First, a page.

Indeed, the film has numerous flaws. It also has it moments, including the opening and closing. They are sublime and divine.

“For Colored Girls” is rated R for some disturbing violence, including a rape, sexual content and language.

DOC NYC, New York's Newest Docs Fest

Kati, above, is preparing to take her first steps into adulthood in "Kati with an I," one of the documentaries in DOC NYC. Below, a U2 concert filmed in 3-D and with Surround Sound. Photos from www http://www.docnyc.net.

VERY shortly, New York may be compelled to add another nickname to its arsenal – something around film.

An increasing number of festivals in different sizes and scope are calling the city home. There is the African Film Festival. The 7th Annual Southeast Asian International Film Festival just wrapped Tuesday. The 48th New York Film Festival shuttered last month, and the 14th Annual Urbanworld Film Festival in September. Of course, there is Tribeca and others.

A few upon us that merit notice are the inaugural “DOC NYC, New York’s Documentary Film Festival,” “10th Annual Mahindra Indo-American Arts Council Film Festival and the “3rd Annual Zero Film Festival.”

For the last five years the weekly documentary series, Stranger than Fiction at the IFC Center (http://www.ifccenter.com/series/stranger-than-fiction/stf-fall-2010/) has been the proving ground for DOC NYC, a festival dedicated to - what else - documentaries.

“[It] showed us there was an eager audience for this material,” DOC NYC executive director Raphaela Neihausen said of STF via e-mail.

Through Tuesday (9 Nov.), that amounts to more than 40 films and events, including galas, symposia, as well as several sections i.e., Metropolis, Spotlight, Kaleidoscope. In "Cave of Forgotten Dreams," Werner Herzog (“Grizzly Man”) uses 3-D to help viewers see what some believe are the earliest known images of mankind ensconced in caves in southern France. It opened the festival Wednesday night, and WH hung around for a Q&A.

For music fans is the Midnight Rock Docs section. On screen Saturday midnight David Bowie does his thing circa 1973 in “Ziggy Stardust and the Spiders from Mars: The Motion Picture.” At midnight tonight is “U2 3D.” The pride of Ireland is captured in concert in various South American venues during the Vertigo tour. The fusion of U2’s performance, 3-D imagery and Surround Sound is supposed to make for a unique and enhanced theatrical experience. (See video: http://www.u23dmovie.com/)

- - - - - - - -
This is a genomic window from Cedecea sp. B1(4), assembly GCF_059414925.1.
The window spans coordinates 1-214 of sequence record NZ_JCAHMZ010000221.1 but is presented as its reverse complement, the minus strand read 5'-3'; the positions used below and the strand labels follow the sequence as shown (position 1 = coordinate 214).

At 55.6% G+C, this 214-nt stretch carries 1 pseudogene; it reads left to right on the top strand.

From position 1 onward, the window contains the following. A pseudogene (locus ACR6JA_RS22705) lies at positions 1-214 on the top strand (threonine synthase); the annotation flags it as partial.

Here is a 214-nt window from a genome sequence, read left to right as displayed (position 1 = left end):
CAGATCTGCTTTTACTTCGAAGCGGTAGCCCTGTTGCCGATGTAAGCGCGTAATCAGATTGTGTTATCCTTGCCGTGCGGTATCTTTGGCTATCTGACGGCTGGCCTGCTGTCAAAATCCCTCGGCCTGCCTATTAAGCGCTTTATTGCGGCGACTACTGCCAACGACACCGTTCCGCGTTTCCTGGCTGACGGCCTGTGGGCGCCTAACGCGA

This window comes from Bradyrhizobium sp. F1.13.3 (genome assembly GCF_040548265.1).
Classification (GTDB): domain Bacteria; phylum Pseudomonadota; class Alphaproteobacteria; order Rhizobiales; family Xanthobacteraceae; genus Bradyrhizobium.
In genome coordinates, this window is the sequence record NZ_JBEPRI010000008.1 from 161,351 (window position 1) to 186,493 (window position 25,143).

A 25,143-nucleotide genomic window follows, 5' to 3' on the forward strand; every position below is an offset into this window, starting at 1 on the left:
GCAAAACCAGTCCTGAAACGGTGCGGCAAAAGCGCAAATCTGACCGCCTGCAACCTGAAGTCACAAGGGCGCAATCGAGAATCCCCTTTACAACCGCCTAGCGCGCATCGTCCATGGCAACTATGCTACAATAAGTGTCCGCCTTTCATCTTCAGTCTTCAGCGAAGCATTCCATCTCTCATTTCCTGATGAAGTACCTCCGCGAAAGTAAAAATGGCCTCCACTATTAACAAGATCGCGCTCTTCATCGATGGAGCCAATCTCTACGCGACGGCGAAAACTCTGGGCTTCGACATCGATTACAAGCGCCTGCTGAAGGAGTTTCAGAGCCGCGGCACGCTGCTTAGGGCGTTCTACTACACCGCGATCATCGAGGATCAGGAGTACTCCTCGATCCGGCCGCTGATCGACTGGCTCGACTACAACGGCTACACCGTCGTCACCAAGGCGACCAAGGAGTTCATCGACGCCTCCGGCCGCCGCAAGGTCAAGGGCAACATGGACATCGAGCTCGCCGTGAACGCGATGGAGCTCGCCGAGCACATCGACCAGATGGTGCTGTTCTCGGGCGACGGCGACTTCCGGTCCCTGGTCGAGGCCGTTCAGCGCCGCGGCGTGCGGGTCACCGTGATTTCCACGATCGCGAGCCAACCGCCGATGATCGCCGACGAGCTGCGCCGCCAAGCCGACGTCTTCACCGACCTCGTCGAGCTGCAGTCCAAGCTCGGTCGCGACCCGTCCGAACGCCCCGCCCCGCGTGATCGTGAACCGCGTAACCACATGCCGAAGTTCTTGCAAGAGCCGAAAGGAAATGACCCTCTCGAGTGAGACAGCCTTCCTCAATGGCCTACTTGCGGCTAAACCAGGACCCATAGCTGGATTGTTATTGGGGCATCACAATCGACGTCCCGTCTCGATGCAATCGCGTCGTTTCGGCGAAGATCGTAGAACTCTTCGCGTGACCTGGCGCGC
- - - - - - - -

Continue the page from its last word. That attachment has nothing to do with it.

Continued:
RN, a documentary producer (“MISS GULAG”), and her husband, Thom Powers, the festival's artistic director, have an expansive worldview as it regards DOC NYC. “We want to represent documentary in many manifestations and styles. You’ll find visions from around the world in the Viewfinders competition; great New York stories in the Metropolis competition; and many other discoveries throughout the festival.”

On 7 Nov., the world premiere of “The Road to Carnegie Hall” features a live performance by the young cellist Joshua Roman. Also on the bill is Errol Morris’ “Tabloid,” exploring the cult of fame and the media’s complicity therein. On 8 and 9 Nov., the Tribute to Brownlow brings a Q&A and screenings of several films of Kevin Brownlow, including Cecil B. DeMille: American Epic. These are some of RN’s recommendations for those who have trouble choosing what to see.

Earlier tonight is the heartwarming “Kati with an I” from director and the subject’s half brother, Robert Greene. Kati is preparing for high school graduation day and facing various challenges along the lines of living away from her parents, dealing with the over-protective mother of her fiancé and generally experiencing things going wrong. (See trailer: http://www.katiwithani.com/trailer4.html)

At the DOC NYC pre-opening party at Posteritati Vintage Movie Posters, RG gave me to know that the seminal event was a labor of love and therefore harried. “It was really stressful for everybody.”

Stay tuned for more from “DOC NYC, New York’s Documentary Film Festival.”

Visit http://www.docnyc.net/ for ticket, venue and general information about DOC NYC.

Mahindra Indo-American Arts Council Film Festival
COULD